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Dallas Defensive Line: Deeper Than We Thought, Or Just Better Coached?

Once, Jerry Jones was ridiculed for saying the defensive line was an area of strength for the Cowboys. Lately, some crow is being consumed over the way that was covered.

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Matthew Emmons-USA TODAY Sports

It was, for many, another example of how Jerry Jones, owner and GM of the Dallas Cowboys, was once again making ridiculous statements when he said that the defensive line was a strength of the team. Rick Gosselin probably was saying what many were thinking when he put it like this.

Rick Gosselin: This is a small front. When Jerry said that this is the strength of this team, that shocked me. I think whatever pops into Jerry's head, Jerry says.

And this was before training camp, and the loss of Tyrone Crawford and Ben Bass, and the continuing saga of Anthony Spencer and Jay Ratliff's health. As the start of the season drew nearer, the conventional wisdom when looking at the patchwork of players the Cowboys were going to put up against the New York Giants was that Dallas was in trouble. Especially against the run. After all, Dallas had a couple of players starting the game that were basically castoffs by other teams in George Selvie and Nick Hayden.

Then came the actual game. Eight defensive linemen saw action. Here is the way they were scored by the compulsive video watchers at Pro Football Focus.

Player Snaps Pass Rush Run Defense Overall Grade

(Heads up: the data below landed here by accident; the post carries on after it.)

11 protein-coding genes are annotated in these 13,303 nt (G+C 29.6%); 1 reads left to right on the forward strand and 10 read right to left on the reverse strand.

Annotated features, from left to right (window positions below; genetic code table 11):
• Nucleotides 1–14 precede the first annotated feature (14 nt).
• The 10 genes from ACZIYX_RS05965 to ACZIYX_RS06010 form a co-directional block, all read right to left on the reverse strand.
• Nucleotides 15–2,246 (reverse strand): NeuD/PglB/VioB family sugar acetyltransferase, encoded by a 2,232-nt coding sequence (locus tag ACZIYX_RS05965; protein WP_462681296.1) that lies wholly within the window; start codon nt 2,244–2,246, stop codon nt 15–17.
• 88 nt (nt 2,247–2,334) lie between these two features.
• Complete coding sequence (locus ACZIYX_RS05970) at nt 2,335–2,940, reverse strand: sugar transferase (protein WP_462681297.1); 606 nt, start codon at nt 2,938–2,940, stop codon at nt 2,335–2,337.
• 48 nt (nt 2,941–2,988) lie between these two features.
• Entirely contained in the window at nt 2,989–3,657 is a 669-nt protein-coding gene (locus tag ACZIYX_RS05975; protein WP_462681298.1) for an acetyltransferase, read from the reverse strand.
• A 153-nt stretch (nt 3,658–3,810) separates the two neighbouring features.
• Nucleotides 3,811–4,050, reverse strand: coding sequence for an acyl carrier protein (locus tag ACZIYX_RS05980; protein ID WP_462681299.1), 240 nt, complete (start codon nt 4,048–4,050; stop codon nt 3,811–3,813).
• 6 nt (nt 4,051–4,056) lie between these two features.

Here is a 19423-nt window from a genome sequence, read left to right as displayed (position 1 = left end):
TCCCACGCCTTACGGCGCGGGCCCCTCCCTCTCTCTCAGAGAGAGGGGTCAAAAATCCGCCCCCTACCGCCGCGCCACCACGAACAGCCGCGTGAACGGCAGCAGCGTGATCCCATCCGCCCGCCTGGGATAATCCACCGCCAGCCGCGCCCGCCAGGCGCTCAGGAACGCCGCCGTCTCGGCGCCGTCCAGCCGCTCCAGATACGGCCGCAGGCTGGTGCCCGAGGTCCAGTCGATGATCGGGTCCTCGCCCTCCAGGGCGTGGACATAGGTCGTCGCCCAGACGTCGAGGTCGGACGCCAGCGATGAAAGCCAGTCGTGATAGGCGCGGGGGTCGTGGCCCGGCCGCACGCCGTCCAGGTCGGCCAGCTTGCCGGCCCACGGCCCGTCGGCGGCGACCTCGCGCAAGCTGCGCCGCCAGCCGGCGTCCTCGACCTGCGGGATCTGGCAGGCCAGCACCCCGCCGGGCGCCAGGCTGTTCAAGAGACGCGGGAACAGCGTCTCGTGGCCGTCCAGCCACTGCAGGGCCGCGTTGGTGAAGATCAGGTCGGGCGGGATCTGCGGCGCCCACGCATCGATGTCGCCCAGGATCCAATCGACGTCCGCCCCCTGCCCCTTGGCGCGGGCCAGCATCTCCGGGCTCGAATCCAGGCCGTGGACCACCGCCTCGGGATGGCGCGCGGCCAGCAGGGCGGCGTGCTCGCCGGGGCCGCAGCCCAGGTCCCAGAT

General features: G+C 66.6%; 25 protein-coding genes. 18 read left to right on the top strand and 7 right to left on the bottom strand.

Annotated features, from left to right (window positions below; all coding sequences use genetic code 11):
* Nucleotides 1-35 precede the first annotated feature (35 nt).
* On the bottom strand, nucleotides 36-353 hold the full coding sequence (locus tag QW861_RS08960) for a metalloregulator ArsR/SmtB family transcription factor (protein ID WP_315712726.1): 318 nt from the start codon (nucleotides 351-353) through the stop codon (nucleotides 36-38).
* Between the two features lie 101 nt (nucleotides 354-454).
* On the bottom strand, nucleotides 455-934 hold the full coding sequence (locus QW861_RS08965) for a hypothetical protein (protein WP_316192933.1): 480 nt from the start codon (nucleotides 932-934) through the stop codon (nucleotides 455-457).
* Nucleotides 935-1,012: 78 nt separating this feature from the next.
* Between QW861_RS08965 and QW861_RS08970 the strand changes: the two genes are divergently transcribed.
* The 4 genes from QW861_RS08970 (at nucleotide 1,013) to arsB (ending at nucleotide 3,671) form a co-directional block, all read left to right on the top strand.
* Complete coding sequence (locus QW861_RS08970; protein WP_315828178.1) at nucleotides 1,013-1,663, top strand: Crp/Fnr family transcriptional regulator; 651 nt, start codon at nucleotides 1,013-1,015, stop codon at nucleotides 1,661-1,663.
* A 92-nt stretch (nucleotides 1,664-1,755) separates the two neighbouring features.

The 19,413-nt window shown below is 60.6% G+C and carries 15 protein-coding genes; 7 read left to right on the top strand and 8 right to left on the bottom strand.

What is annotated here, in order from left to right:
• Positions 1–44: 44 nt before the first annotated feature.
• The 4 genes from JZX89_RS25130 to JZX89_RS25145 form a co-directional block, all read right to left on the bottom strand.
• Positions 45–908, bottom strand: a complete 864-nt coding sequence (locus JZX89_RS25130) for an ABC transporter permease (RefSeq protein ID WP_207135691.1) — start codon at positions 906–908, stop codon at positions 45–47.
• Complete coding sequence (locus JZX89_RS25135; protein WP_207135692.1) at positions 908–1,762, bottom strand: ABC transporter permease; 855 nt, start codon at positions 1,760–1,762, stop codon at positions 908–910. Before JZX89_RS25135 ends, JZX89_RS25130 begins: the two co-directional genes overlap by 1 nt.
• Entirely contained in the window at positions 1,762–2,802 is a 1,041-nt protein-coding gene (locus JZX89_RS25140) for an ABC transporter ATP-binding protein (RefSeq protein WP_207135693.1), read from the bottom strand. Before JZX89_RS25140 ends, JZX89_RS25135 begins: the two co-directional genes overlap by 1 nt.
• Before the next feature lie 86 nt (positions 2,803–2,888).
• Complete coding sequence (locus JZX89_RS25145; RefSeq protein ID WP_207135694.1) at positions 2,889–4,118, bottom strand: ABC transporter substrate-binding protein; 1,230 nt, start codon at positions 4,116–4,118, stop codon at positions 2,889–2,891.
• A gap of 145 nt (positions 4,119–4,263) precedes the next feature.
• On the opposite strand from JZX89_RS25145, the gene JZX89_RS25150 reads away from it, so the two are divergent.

DeMarcus Ware 50
+3.2 0.5
Nick Hayden 47 -0.8 +3.3 +2.7
Jason Hatcher 49 +3.7 0.8 +4.7
George Selvie 48 +2.6 0.5 +3.3
Landon Cohen 24 -0.7 0.3 -0.3
Jerome Long 13 -0.6 -0.5 -1.0
Kyle Wilber 11 0.4 0.5 0.9
Edgar Jones 4 -0.4 0.0 -0.4

The four starters were very good, and none of the other players who saw the field embarrassed themselves. It was by any measure a solid, even excellent, performance. And now, some writers are admitting that Jerry Jones knew more about the subject than they did.

Owner Jerry Jones has said all along that the Cowboys had defensive line depth. But no one seemed to believe him.

Until now.

While some writers are apologizing to Jerry, I think that Jerry and the writers are all a bit off base.

This is not a deep line. Talent-wise, the Cowboys do not have very good players to put on the field outside of DeMarcus Ware and Jason Hatcher, hopefully to be joined this week by Spencer.

What they do have is perhaps the greatest team of defensive coaches in the NFL in Monte Kiffin and Rod Marinelli. And they have a system that does not need great talent. What it needs is quickness, discipline, and energy. Those are things that can be found if your scouting department is good, and that the Cowboys have located with the various players they brought in to shore up the defensive front.

An article from the pre-season about DeMarcus Ware, who converted from 3-4 OLB to 4-3 DE, basically explained what was going on.

Ware is the rushman of the rushmen. He views Marinelli as his first full-time pass rush coach in his eight years. In Oxnard, Calif., Ware and Marinelli were often engaged in lengthy discussions about pass rushing.

Oh, yes, that rushman thing. From the very first day with the Cowboys, Marinelli has been setting it all out there for anyone to see. He teaches his players to go fast and hard towards the quarterback, and then react to the run if necessary. Meanwhile, the linebacking corps would be there to fill the gaps when needed. But mostly, those four down linemen . . . er, rushmen, would go hard upfield every play. And in the first game of the season, it worked.